Jean-Claude Brizard, Mayor-elect Rahm Emanuel's choice as CEO of Chicago Public Schools, likes the idea of merit pay for teachers. But recent studies of existing pay-for-performance efforts suggest it's no panacea.
Many of the headlines Jean-Claude Brizard generated in Rochester, New York during his tenure leading the school system there will be all too familiar for anyone who has followed Chicago Public Schools over the last few years: controversial school closings; a rift between the administration and the teachers; angry parents; frustration with declining budgets and central office hiring decisions.
It's for these reasons that the day-after reports about Chicago Mayor-elect Rahm Emanuel's pick of Brizard to head CPS focus on battle lines and mention boxing gloves.
For a plethora of resources about Brizard's time in Rochester, check out the lists put together by Chicago Magazine's Whet Moser, Gapers Block's Ramsin Canon, and reporter Rachel Barnhart of WHAM, a television station covering upstate New York.
There will be many more discussions in the coming days and weeks about what Brizard and the Emanuel education team will bring to CPS. But we wanted to take a look today at one of Brizard's policy commitments Chicago Teachers Union leaders criticized at a press conference yesterday: merit pay for educators, linking teacher pay to student performance.
Brizard likes the idea. He lauded a merit pay system at a Rochester charter school during an interview with the Rochester City Paper in January:
People always ask me, "What do you need?" And I always tell them two things: leverage and talent. You allow me to do what needs to be done, and then hire the people I need, and you're going to get magic. When you look at some charter schools like Rochester Prep, the principal was able to do what she needed to do, hire the talent she needed, get rid of people, pay them different amounts of money, and operate much more like a business.
It wasn't discussed at CTU's press conference yesterday, but Chicago Public Schools is in the last year of a five-year merit pay initiative called the Chicago Teacher Advancement Program (CTAP).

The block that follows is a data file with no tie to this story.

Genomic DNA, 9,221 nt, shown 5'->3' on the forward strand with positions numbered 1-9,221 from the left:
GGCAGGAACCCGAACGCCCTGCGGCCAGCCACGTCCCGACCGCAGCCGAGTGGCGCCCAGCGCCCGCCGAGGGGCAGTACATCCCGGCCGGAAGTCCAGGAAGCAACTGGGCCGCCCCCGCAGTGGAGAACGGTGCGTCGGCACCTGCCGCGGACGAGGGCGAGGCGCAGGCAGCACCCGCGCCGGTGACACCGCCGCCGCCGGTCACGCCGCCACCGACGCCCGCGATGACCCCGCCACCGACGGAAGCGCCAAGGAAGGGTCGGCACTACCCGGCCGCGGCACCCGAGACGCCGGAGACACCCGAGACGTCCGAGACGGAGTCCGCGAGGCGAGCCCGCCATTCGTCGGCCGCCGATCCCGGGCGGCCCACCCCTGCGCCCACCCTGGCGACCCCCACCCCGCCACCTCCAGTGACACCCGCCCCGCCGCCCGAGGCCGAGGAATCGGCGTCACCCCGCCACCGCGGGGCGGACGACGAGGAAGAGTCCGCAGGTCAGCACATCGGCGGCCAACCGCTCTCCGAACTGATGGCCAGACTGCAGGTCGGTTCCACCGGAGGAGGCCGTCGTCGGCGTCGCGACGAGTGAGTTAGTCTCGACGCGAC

First rolled out at 10 schools during the 2007-2008 school year, CTAP is backed by a $27.5 million grant from the U.S. Department of Education plus support from CPS and funders like the Joyce Foundation and the Eli and Edythe Broad Foundation.
The program is jointly administered by CPS, representatives from CTAP schools, CTU, the city's principals' association, and the Chicago Public Education Fund. Eleven CPS institutions are participating this school year.
Teachers at CTAP schools work closely with lead or mentor instructor (who get stipends above their base compensation) to create an "Individual Growth Plan" that brings "research-based, data-driven best practices to daily classroom instruction," according to a FAQ on a program website.
"[C]lassroom gains are measured through 'value-added' growth, rather than reaching a specific attainment level. This means that regardless of where their students start the year academically, teachers are evaluated and compensated based upon how much their students improve, not by the percentage of students that 'meet' or 'exceed' on standardized tests," the FAQ says.
Bonuses for teachers in CTAP's second year averaged $2,600.
Researchers from the firm Mathematica, however, found the program had little impact in its second year. Here's what Mathematica said in its May 2010 report (PDF) about CTAP, shortened as just TAP below:
After the second year of CPS rolling out TAP, we found no evidence that the program raised student test scores. Student achievement growth as measured by average math and reading scores on the Illinois Standards Achievement Test (ISAT) did not differ significantly between TAP and comparable non-TAP schools. We also found that TAP did not have a detectable impact on rates of teacher retention in the school or district during the second year it was rolled out in the district. We did not find statistically significant differences between TAP and non-TAP retention rates for teachers overall or for subgroups defined by teaching assignment and years of service in CPS.
To be sure, Mathematica's researchers cautioned last year's snapshot looked at the early phase of CTAP, and there have been important questions raised about the program's design, which paid out bonuses to teachers "based on schoolwide-, rather than classroom-achievement growth."
It remains to be seen what kind of merit-pay system Emanuel and Brizard will seek to implement for Chicago Public Schools, if any. But there's plenty of skepticism about the ability of pay-for-performance efforts to improve educational outcomes. Vanderbilt University's three-year study of a teacher incentive program in Nashville found that merit pay alone does not raise student outcomes. Merit pay, in other words, is no panacea for CPS.